In recent years, the government has demonstrated an increased willingness to use the False Claims Act (FCA) to challenge the medical necessity of services provided to Medicare beneficiaries.
In many cases, there is no dispute that the challenged services have been provided to Medicare beneficiaries and that the billings accurately reflect the services provided. Rather, the government asserts, based on a retrospective review, that the services actually provided were not “reasonable and necessary” and, therefore, should not have been provided and billed.
In the past, these medical necessity challenges would be handled almost exclusively through the specialized administrative appeals processes established by Congress, in which providers were often successful in demonstrating medical necessity.
A New Protocol
With increasing frequency, however, the government is pursuing medical necessity allegations in federal courts through the FCA, where the stakes are significantly higher, with the possibility of treble damages and civil penalties of up to $11,000 for each claim.
Often the first indication of a government investigation will be a call from a former employee indicating that they have been contacted by a government investigator or a subpoena requesting documents. At this point it is important to contact counsel (in-house or outside) to implement a litigation hold and to assist with the provider’s own investigation and the response to the government’s investigation.
The goal at this stage is to determine as much as possible what the government’s concerns are and to respond promptly and completely to those concerns. Often, counsel can work cooperatively with the government to narrow the scope of subpoenas to ensure a production that is more prompt and more focused on the government’s concerns.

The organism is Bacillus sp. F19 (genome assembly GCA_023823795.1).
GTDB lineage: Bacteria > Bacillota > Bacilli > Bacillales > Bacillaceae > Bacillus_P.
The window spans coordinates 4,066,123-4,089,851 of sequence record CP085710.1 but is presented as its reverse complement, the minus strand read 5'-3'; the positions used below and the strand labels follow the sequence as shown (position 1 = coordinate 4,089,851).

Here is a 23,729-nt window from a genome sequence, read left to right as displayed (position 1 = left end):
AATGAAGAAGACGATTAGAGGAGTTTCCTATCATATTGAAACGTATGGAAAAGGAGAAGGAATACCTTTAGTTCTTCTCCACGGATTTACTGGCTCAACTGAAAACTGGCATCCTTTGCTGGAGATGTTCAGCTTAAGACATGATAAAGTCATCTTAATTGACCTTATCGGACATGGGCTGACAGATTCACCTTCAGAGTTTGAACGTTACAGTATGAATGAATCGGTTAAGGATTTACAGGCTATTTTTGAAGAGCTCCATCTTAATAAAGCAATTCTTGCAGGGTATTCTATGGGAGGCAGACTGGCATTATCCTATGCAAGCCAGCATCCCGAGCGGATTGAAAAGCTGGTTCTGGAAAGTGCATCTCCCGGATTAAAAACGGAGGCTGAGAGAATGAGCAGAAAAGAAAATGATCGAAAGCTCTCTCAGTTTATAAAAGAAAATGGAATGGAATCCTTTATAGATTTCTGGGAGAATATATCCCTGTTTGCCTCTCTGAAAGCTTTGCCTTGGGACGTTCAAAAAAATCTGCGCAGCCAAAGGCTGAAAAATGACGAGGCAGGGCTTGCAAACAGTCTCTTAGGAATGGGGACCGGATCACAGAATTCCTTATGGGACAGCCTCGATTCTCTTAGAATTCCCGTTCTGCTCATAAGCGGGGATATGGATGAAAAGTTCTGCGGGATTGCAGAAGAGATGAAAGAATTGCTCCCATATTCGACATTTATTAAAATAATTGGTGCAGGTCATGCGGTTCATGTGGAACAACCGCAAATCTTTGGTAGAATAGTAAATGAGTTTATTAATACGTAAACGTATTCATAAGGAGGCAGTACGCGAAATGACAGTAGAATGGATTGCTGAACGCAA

Usually, following an investigation period involving document production and interviews of witnesses, the government will meet with the provider to discuss its findings, its concerns, and the possibility of a resolution. This meeting provides a good opportunity to gain a better understanding of the government’s concerns and the factors and evidence driving them.
Typically, following the government’s presentation, the provider will be given an opportunity to further investigate, and then respond to, the government’s concerns. This is often the best opportunity to influence the government’s view of the case and to either convince the government not to pursue the case as a FCA violation or to negotiate a resolution. This meeting provides an opportunity to tell the provider’s side of the story and to add context to any “bad” facts.
In a recent hospice case, the government alleged that the provider admitted patients to hospice who did not meet hospice criteria. The government relied, in large part, on a post hoc medical review in which a retained physician maintained that admitted hospice patients were not eligible for the hospice benefit. The provider’s attorneys were able to point to numerous government publications acknowledging the inherent uncertainty of a prognosis of a six-month life expectancy.
Out of the five patients whom the government presented as the “worst of the worst,” there were five separate attending physicians who had referred and certified those patients (along with the medical directors).